“Both Phoebe and Ana [Pérez-Gironés] have gone out of their way to find qualified people to work with our students,” Johnson said. “Both are responsive to our needs and really dedicated to creating a positive experience both for the Wesleyan students and our English Language Learners.”
After assisting with the establishment of the program, Howe looks forward to how it will continue to grow from its small group of passionate organizers.
“I’d love to see it stick around for awhile,” Howe said. “The good thing is we’re staying patient setting a solid foundation, getting a couple of really good dedicated tutors going in the program and hoping to expand from there, and hopefully all the kids who need us get help.”
Howe also noted that University tutors have received their own sign-in sheet when entering the middle school, indicating their growing presence.
Now that the program at Woodrow Wilson is up and running, its organizers are looking for ways to expand it, and not only with more Spanish-speaking students. Howe described how she, Johnson, and Pérez-Gironés teamed up to match an ELL student who speaks Tamil—a Dravidian language spoken by the Tamil people of India and Sri Lanka—with a University student who speaks a similar dialect.
The three are also seeking ways to go beyond the middle school and spread University tutors throughout the school district.
“There is such a need for language help in all of our schools…elementary through high school,” Johnson said. “It makes sense to start our partnership growth with the high school and then expand out to the elementary schools. I am hoping that we will be able to accomplish this within the next year or two.”
As Howe is stepping down next semester, it will be up to current tutors like Vanessa Baker ’20 to help achieve these goals. Baker looks forward to stepping up as the student coordinator next semester.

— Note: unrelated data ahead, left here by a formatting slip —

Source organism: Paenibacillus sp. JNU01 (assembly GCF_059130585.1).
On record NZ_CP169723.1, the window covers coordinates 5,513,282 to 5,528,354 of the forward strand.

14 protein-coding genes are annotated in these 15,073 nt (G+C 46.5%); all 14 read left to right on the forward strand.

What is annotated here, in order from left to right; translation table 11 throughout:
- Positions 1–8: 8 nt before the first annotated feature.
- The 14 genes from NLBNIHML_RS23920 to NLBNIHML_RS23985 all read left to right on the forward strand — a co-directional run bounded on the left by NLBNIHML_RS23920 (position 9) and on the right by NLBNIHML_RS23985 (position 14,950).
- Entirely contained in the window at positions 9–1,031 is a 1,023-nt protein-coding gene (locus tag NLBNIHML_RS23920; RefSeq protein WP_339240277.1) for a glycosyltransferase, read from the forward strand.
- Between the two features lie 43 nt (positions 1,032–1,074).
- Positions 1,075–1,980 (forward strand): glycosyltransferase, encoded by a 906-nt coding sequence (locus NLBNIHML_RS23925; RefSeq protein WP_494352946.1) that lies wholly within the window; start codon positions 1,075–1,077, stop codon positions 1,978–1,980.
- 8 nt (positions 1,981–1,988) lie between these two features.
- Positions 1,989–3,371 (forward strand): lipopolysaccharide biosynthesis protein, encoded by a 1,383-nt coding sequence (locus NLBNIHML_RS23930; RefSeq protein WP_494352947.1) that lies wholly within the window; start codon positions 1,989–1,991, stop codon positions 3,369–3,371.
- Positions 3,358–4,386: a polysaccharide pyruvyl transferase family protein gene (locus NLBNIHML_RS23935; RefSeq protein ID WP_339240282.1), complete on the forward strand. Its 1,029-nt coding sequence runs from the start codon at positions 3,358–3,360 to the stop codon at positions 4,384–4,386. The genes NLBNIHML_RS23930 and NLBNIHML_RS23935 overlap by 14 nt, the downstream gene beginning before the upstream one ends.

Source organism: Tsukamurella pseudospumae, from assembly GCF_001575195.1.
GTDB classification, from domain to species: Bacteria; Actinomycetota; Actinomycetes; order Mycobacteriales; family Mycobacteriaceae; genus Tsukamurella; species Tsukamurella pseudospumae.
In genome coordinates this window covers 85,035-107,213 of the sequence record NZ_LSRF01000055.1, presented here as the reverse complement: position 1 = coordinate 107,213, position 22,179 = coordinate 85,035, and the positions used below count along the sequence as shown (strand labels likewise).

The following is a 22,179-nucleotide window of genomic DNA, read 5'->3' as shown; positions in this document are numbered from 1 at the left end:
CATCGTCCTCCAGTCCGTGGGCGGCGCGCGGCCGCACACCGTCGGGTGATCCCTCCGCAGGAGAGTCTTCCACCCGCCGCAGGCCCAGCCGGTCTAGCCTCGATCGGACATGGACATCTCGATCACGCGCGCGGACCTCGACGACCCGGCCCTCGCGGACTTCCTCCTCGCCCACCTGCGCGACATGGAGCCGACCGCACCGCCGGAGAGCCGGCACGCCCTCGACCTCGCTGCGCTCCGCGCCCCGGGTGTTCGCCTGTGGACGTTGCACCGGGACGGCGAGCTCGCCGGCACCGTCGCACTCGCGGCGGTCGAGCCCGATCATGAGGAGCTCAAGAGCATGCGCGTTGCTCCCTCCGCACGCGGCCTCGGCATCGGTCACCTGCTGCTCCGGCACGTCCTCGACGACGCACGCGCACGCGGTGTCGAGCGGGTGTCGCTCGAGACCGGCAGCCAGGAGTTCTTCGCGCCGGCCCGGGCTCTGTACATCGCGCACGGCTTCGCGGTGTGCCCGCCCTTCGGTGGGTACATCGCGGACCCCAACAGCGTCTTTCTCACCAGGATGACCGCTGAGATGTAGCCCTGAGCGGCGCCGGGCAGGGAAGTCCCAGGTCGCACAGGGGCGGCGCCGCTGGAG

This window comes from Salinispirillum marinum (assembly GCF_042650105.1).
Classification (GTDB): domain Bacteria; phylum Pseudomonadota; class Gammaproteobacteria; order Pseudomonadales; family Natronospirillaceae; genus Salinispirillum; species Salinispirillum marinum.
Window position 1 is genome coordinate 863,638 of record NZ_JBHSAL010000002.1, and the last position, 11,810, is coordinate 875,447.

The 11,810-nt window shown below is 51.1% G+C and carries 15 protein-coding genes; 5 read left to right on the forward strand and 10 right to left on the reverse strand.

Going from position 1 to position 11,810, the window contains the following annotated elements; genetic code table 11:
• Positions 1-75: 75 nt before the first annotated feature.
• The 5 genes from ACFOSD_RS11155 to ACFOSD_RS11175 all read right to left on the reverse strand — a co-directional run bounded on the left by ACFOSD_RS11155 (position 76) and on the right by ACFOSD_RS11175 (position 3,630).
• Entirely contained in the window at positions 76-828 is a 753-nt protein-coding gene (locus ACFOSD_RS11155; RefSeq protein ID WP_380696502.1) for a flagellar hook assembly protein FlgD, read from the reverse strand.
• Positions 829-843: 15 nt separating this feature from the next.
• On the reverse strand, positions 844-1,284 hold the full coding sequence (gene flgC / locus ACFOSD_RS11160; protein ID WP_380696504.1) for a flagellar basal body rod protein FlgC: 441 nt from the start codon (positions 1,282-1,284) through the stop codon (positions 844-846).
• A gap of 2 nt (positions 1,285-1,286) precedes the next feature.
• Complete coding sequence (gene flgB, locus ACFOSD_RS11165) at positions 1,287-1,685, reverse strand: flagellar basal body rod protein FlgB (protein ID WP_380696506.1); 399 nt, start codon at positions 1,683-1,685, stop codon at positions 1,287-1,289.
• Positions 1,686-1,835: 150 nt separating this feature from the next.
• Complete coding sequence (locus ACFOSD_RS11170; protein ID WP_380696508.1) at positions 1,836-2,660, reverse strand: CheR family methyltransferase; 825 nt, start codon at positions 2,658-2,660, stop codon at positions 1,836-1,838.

“The tutoring program has been wonderful this year,” Baker said. “I have loved getting to know the students and watching them grow throughout the semester. I am looking forward to continuing the program and hopefully helping it get bigger and more established on our campus. The role of the tutors has the potential to be extremely impactful, and I hope as I continue with the program I can help it to grow.”
In addition to this program at the middle school, Pérez-Gironés has also set up a course for next semester where students will be able to earn credit and receive a more formalized understanding of language pedagogy. Her Second Language Pedagogy for Grades 8-12 (SPAN 412/FREN412) class next semester will allow students to work with teachers at the local high school identify authentic materials for them to use in their classes.
Programs like these are and will continue to build important ties between Middletown schools and the University. The work of Johnson, Howe, Baker, and Pérez-Gironés not only breaks down linguistic barriers in the classroom, but also the rigidly separate worlds of the public school system and the private university, encouraging the open sharing of resources.
Andrew Fleming can be reached at email@example.com.